nodded off during a conversation; once, he blacked out half-way through
signing his name to a letter, leaving a long scrawl." He several times
complained about his excessive sleeping.
Toward the end of his life, given his cardiac status, it is likely FDR had central sleep apnea.
Whether he additionally had obstructive sleep apnea remains unknown.
The degree to which Roosevelt's symptoms can be ascribed to sleep disorded breathing
versus end-stage heart failure is also unknown.
26th President of the United States, 1901-1909. Lived 1858-1919.
The main reasons to entertain whether Theodore Roosevelt had sleep apnea are:
The main reason to dismiss the possibility is his lack of somnolence.
For example, in the White House he
- He was a thunderous snorer.
Roosevelt snored so loudly in a hospital that complaints were filed by almost every
patient in the wing where he was recuperating.
- He added a great deal of weight later in his life.
- He died suddenly and unexpectedly during sleep, at a relatively young age (60).
liked to read in the evening after all was quiet.
The usual retiring hour was about ten-thirty,
but it was always with difficulty that the
President was persuaded to turn in at that time.
On the campaign trail in Milwaukee in 1912 (seven years before he died), a compatriot recalled:
We had a few minutes before dinner, and the Colonel took a little nap sitting in
a rocking-chair in his room. It was the only time, in all the campaign trips I
made with him, that I ever saw him sleep before bedtime.
The same compatriot described Roosevelt's 1912 eating habits:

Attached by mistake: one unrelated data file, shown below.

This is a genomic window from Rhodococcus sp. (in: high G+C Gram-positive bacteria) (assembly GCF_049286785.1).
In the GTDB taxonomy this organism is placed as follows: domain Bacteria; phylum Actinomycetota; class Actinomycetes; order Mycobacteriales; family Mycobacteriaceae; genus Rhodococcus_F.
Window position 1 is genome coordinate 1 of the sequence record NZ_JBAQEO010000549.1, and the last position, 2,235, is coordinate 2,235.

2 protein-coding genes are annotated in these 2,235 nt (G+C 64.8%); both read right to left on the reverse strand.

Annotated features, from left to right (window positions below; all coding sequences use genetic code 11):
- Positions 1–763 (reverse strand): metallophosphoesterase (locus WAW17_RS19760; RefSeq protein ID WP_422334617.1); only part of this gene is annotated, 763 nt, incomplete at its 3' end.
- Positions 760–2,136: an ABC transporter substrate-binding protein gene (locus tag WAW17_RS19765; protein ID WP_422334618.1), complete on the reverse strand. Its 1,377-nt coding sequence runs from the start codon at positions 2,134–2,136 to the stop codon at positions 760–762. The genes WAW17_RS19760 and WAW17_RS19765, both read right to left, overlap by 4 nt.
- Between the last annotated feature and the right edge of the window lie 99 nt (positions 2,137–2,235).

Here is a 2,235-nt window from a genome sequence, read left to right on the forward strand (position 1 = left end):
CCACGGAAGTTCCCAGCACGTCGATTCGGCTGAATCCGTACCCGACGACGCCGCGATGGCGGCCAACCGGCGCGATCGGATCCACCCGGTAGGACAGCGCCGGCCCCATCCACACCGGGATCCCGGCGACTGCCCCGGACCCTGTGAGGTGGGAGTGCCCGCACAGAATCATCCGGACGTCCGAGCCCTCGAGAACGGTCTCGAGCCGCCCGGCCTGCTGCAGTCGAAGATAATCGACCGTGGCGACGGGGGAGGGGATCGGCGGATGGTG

We usually had our meals together in the dining-car. He was an eager and
valiant trencherman, and I saw how it was that he had more than two
inches of flesh and fat over his ribs....
He drank great quantities of milk, but not much of anything else.
I have seen him eat a whole chicken and drink four large glasses of milk
at one meal, and chicken and milk were by no means the only things served.
Death was ascribed to an embolism (blood clot). There was an episode of breathlessness before
he went to bed that evening, which would not be characteristic of sleep apnea.
A servant noticed at 4 a.m. that Roosevelt's breathing was amiss, and
"went at once to the bedside."
Roosevelt had had a pulmonary embolism three weeks earlier.
Overall, a strong case cannot be made that this Roosevelt suffered from sleep apnea.
Queen of England. Lived 1819-1901.
Victoria became quite obese in later life. Her waist measurement was 46 inches.
She was 5 feet 2 inches tall in her youth, but appeared to lose several inches with
Victoria suffered from insomnia in her later years, and was
very apt to fall asleep
during the day. Her ladies had been able to keep her awake when in her carriage by
repeatedly rearranging her cushions.
She normally went to bed about 10 p.m. and took sleeping medicine (chloral), but
had "sleepless nights." "She was not therefore really awake until noon and so much
of the day was wasted."
She was irritable and had some memory loss.
Sleep apnea can masquerade as insomnia. A circadian rhythm disorder should also be
considered in Victoria's case. Brewer does not describe a specific cause of death,
calling it "senile decay."